Cash, Crow Honor Carters

Tribute to bluegrass legends due in 2004

August 25, 2003 12:00 AM ET

Johnny Cash, George Jones, Willie Nelson, Sheryl Crow, Emmylou Harris and June Carter Cash lead the list of artists on a tribute to country music pioneers the Carter Family due out next spring.

Produced by John Carter Cash -- the son of Johnny Cash and his late wife June Carter Cash -- the collection was inspired by his connecting with family history.

Natives of rural Virginia, A.P. Carter, his wife Sara Carter and sister-in-law Maybelle Carter, performing as the Carter Family, arranged and popularized traditional folk songs such as "Keep On the Sunny Side," "Wabash Cannonball" and "Will the Circle Be Unbroken," in the Twenties, Thirties and Forties.

John Carter Cash's mother was Maybelle's daughter, who performed with the group from the time she was nine. "Growing up I took all this stuff for granted," he says. "I was into rock and heavy metal. There's an innocence, great charm and raw beauty that came through their music."

"I'm picking true artists that have it in their heart to interpret these things," he continues. "People that have the musical stature and character to take on these songs."

Also among the artists is Marty Stuart who with his band, the Fabulous Superlatives, recorded "Don't Let the Devil Get the Upper Hand on You." "It's pretty dang dark," Stuart says. "I read a quote one time, it summed up my take on the Carter Family. It said, 'In the presence of perfect beauty, tears are the only answer.' The Carter Family is about as pure and close to the source as you can get."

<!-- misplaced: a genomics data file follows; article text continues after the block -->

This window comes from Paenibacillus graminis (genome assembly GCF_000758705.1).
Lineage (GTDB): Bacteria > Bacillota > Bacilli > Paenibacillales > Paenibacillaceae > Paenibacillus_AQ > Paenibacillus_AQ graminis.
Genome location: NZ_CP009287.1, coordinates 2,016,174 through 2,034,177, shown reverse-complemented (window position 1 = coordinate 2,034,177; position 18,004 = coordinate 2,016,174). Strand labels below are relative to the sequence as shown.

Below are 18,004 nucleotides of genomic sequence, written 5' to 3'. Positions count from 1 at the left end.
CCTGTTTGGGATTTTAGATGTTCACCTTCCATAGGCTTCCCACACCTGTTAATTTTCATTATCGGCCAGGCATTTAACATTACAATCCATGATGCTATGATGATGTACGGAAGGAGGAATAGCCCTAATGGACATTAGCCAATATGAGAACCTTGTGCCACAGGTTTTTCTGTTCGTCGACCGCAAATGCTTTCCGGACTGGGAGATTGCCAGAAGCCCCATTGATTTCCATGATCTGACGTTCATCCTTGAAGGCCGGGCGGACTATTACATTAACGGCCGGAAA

To read the new issue of Rolling Stone online, plus the entire RS archive: Click Here

Music Main Next
Daily Newsletter

Get the latest RS news in your inbox.

Sign up to receive the Rolling Stone newsletter and special offers from RS and its
marketing partners.


We may use your e-mail address to send you the newsletter and offers that may interest you, on behalf of Rolling Stone and its partners. For more information please read our Privacy Policy.

Song Stories

“Santa Monica”

Everclear | 1996

After his brother and girlfriend both died of drug overdoses, Art Alexakis -- depressed and hooked on drugs himself -- jumped off the Santa Monica Pier in California, determined to die. "It was really stupid," said the Everclear frontman, who would further explore his personal emotional journey in the song "Father of Mine." "I went under the water. Then I said, 'I don't wanna die.'" The song, declaring "Let's swim out past the breakers/and watch the world die," was intended as a manifesto for change, Alexakis said. "Let the world do what it's gonna do and just live on our own."

More Song Stories entries »